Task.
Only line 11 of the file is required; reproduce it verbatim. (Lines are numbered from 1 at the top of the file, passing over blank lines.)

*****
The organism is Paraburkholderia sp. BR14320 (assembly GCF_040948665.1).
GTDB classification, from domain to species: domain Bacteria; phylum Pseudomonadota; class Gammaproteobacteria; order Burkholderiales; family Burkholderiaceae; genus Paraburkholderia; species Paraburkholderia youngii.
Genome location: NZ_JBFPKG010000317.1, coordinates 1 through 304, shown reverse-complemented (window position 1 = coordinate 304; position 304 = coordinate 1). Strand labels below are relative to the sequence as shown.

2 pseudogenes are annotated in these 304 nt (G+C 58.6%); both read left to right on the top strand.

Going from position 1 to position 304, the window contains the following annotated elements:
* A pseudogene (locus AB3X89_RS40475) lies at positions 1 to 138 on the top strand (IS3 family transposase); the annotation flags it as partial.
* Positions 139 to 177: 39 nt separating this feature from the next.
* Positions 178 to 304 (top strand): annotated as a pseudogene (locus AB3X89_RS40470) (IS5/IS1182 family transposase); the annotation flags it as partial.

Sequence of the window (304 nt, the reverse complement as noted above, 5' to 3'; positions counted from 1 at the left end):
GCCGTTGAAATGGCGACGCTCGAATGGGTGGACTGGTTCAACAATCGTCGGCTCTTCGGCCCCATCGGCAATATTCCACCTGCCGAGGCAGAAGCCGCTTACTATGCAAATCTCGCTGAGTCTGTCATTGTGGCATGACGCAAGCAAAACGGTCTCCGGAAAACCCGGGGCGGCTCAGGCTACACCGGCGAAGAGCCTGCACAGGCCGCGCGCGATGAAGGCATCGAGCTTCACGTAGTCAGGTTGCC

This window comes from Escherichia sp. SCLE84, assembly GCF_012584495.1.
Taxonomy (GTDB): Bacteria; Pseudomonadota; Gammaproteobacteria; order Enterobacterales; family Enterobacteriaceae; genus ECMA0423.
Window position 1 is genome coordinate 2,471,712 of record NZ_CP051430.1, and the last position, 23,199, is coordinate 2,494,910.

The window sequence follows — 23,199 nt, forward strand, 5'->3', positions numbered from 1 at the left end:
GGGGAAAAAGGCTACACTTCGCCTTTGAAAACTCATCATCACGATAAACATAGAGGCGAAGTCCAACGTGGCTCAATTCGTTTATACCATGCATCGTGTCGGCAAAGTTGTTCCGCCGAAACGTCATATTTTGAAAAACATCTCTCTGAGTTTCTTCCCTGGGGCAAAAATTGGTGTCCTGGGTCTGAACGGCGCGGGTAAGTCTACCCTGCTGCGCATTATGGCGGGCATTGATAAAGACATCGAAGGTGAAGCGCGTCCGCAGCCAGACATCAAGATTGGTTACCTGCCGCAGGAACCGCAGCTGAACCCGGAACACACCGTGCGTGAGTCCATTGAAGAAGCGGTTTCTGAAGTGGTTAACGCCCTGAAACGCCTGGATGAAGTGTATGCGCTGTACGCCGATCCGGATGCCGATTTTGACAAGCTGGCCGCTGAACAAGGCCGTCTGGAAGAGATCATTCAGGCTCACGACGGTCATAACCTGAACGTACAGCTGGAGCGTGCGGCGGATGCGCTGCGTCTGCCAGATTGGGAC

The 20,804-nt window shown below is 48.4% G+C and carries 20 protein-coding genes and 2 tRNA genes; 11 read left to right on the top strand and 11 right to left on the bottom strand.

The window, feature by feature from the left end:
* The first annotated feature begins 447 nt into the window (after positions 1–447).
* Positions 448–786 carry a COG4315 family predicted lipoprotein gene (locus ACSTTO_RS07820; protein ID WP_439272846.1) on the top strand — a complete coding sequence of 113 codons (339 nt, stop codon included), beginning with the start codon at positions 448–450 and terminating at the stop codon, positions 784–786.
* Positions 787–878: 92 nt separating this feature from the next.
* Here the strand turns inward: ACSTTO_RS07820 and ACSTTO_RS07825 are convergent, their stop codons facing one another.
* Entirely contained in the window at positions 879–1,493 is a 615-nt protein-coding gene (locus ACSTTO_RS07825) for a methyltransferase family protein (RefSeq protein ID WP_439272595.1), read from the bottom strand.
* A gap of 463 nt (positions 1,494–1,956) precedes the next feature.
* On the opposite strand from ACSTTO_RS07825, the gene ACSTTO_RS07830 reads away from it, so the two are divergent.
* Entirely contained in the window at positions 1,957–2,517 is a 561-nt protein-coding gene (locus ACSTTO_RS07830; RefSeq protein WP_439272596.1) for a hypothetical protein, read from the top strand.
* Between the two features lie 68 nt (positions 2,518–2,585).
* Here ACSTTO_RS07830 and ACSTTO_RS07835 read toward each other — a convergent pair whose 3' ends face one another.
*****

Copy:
This window comes from Escherichia sp. SCLE84, assembly GCF_012584495.1.